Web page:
Alanson Stacy, the first member of this family of whom we have definite information, was the son of Elisha Stacy. He was born in Massachusetts, in 1812, and died in Avon, New York, in 1863. He was one of the first men to own a passenger boat on the Erie canal. Later he engaged in farming, and was one of Port Gibson’s representative men, serving as poor master for a number of years. At one time he owned . two large farms; these he sold and went to Avon. He married Emeline Smith, who was born in Vermont, died in
Collection: Genealogy and Biography of Ontario County New York
Jesse C. Squire, well known in agricultural circles in Ontario county, New York, who has successfully followed in the footsteps of his ancestors as a tiller of the soil, and who has added to their methods of cultivation the newer ideas which he has found practical, as they arose, is a descendant of one of the ancient families of England, and in a direct line of descent from Thomas Squire, of Worcestershire, England, who came to this country in 1630 with Governor Winthrop and settled at Charlestown, from whence his descendants have spread to various places. Some are to be
(II) Adin, son of Jesse Squire, came to Ontario county with his father in 1992, and lived and died on the farm which had been purchased for him.
(III) Jesse (2), son of Adin Squire. was born on the homestead farm in 1803, and from his early youth was well trained in the proper management and cultivation of a farm, which later passed into his possession. He took an active interest in the public affairs of the community in which he lived, and was a devoted member of the Methodist church. His death occurred February 9, 1892. His children were: William A., J. Fletcher, Mary J., Milton M., Jesse C., Eugene A.
(IV) Jesse C., son of Jesse (2) Squire, was horn August 28, 1841. Like his forefathers, he has devoted himself to the pursuit of agriculture, finding this the occupation for which he was best fitted by nature and inclination. He and his only surviving brother, Eugene A., shared between them the landed estate left by their father. This consists of three hundred acres of land, in a fine state of cultivation, and has been divided into two sections, known tinder the names of the Maple Hurst (Woods) and the Valley Farm. Mr. Squire is thoroughly conversant with all the improved
Dr. Chauncey W. Grove, a physician and surgeon in Geneva, Ontario county, New York, and throughout that section is descended from an old family of Germany. The family name was originally spelled Von Graffe, and this by successive changes has finally developed into Grove. From the earliest times the family has adhered to the Protestant denominations, and it was during the very early days of the settlement of the colonies that the first members came to this country and made their homes here. Dr. Chauncey W. Grove, son of Jay C. and Zettirah (Fry) Grove, was born in Fredonia, Pennsylvania,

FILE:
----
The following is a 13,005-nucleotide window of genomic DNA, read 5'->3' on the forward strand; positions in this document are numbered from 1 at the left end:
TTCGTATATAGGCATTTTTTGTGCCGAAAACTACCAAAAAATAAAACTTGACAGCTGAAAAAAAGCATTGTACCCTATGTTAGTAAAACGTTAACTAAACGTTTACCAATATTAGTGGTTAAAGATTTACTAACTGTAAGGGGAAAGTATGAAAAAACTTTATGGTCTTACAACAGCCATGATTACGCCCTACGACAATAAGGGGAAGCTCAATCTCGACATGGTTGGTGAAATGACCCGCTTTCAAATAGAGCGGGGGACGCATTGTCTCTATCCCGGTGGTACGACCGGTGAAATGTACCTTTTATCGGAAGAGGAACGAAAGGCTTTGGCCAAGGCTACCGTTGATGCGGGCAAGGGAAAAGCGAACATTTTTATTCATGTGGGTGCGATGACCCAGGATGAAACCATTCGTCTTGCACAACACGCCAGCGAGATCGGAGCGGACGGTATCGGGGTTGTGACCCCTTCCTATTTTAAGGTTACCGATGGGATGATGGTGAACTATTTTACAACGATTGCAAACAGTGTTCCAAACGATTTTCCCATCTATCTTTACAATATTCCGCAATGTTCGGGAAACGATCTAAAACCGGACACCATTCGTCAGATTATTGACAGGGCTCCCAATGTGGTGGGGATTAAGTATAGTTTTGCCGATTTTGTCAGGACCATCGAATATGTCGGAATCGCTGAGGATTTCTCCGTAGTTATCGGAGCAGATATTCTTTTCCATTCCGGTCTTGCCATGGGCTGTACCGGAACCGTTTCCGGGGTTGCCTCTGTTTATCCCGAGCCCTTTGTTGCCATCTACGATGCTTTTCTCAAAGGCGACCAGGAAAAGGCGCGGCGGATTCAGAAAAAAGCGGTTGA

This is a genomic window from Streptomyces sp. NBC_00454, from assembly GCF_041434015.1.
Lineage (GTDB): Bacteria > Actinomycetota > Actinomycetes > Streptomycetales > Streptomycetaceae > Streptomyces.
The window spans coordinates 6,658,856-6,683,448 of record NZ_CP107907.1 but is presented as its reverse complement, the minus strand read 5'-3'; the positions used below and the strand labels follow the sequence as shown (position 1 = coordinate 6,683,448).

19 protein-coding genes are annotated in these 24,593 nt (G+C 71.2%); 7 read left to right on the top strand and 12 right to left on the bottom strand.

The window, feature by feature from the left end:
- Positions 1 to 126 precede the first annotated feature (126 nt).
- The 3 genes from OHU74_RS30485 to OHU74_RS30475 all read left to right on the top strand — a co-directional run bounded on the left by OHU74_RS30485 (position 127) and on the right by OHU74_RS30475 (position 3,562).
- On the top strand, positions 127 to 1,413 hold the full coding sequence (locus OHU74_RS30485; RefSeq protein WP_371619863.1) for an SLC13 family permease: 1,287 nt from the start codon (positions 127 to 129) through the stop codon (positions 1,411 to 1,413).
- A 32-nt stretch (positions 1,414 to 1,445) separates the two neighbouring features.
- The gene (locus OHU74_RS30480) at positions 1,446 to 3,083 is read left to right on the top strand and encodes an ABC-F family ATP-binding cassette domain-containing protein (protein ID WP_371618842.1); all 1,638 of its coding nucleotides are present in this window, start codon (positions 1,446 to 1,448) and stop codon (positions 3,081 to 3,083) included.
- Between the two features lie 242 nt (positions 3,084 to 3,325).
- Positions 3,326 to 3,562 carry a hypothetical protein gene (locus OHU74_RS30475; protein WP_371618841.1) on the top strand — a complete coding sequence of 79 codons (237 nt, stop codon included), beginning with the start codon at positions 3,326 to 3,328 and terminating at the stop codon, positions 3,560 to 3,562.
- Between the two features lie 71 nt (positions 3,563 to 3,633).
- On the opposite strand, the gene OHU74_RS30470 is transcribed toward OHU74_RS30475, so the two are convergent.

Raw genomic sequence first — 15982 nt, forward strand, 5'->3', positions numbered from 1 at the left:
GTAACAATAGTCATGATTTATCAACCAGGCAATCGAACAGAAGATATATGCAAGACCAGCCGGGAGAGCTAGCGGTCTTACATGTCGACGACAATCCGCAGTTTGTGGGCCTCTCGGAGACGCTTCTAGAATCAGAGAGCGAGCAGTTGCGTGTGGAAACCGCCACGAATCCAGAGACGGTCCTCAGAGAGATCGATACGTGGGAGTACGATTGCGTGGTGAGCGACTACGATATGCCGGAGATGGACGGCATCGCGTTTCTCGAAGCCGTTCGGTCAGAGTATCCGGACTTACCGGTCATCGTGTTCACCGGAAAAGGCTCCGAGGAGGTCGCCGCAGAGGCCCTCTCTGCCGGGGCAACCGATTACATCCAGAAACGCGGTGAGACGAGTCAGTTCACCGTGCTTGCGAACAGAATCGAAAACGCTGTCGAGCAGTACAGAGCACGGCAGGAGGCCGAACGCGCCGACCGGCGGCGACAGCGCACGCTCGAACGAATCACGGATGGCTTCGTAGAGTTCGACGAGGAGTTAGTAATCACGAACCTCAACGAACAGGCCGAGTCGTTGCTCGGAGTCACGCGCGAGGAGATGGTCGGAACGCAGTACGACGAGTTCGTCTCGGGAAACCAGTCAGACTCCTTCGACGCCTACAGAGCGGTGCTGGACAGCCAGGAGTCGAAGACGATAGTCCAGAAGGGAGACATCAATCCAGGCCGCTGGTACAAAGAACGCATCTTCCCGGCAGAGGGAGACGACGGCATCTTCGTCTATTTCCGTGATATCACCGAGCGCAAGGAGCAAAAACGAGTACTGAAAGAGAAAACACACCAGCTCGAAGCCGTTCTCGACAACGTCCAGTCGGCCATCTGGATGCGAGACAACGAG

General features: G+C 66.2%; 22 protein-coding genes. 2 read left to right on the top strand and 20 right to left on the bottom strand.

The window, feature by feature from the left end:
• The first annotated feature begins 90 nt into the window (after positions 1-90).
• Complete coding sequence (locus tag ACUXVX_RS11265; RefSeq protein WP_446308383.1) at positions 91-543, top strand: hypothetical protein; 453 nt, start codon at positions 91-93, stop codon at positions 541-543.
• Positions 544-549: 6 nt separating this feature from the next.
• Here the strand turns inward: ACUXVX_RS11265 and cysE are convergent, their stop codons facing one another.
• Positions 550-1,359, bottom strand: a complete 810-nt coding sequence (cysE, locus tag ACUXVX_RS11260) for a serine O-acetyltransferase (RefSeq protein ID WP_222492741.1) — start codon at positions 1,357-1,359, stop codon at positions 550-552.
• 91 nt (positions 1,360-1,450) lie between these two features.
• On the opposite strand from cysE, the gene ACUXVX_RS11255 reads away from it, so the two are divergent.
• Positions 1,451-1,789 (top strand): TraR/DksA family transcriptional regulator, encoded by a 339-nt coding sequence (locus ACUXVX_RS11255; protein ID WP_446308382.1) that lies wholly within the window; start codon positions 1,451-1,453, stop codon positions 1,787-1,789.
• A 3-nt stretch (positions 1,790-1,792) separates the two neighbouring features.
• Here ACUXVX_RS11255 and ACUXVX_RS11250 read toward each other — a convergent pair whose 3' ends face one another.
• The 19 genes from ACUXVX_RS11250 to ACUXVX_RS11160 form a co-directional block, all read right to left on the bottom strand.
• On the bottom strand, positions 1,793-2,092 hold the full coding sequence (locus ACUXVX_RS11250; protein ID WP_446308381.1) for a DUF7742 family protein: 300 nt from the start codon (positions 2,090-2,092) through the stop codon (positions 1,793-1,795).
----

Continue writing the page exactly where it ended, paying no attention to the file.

James P. Fulton, postmaster at Stanley, Ontario county, New York, and who has held a number of other positions under the government of the United States, has served his country bravely and well, as will be found detailed further on in this sketch. He is a descendant of the distinguished Fulton family, of Ireland, and it seems but natural that his name should be found in the lists of those who fought so gallantly during the civil war, as he but displayed the traits inherited from a number of his ancestors. Among these was his maternal great-grandfather, Captain John Rippey,
Edward Harrison Frary, who served with bravery in many of the engagements of the civil war, inherited his gallantry from a long line of ancestors who fought with credit in defense of their country. His father was a colonel of the New York State Militia, his maternal grandfather served in the war of 1812, his maternal great-grandfather served in the revolutionary war, and a number of his ancestors on the paternal side were soldiers in the revolution. (1) John Frary, immigrant ancestor of this family, came to America from England, in 1638, and settled at Dedham, Massachusetts. The family originally
(III) John Frary was born in Massachusetts and served in the war of 1812. He was engaged in farming and was evidently a man of prominence in his clay. He supported the Whig principles, was supervisor and school commissioner, and served as justice of the peace. He was a member of the Baptist denomination. He married, in 1805, Ruth Merritt. Children: Ruth, died in 1839; William Stoddard, see forward; Isabel, died 1851 ; Joshua P., died 1848.
(IV) William Stoddard, eldest son and second child of John and Ruth (Merritt) Frary, was born October 26, 1808; died March 14, 1846. He was occupied as school teacher and surveyor, was a member of the Whig party, and of the Baptist church. He was commissioned colonel of the One Hundred and Seventy-third Regiment, New York State Militia, May 14, 1839, by Governor William H. Seward, of New York. He married, October 26, 1834, Lydia Ann, daughter of John and Abigail (Volentine) Warren, her father having served in the militia during the war of 1812, and was a son of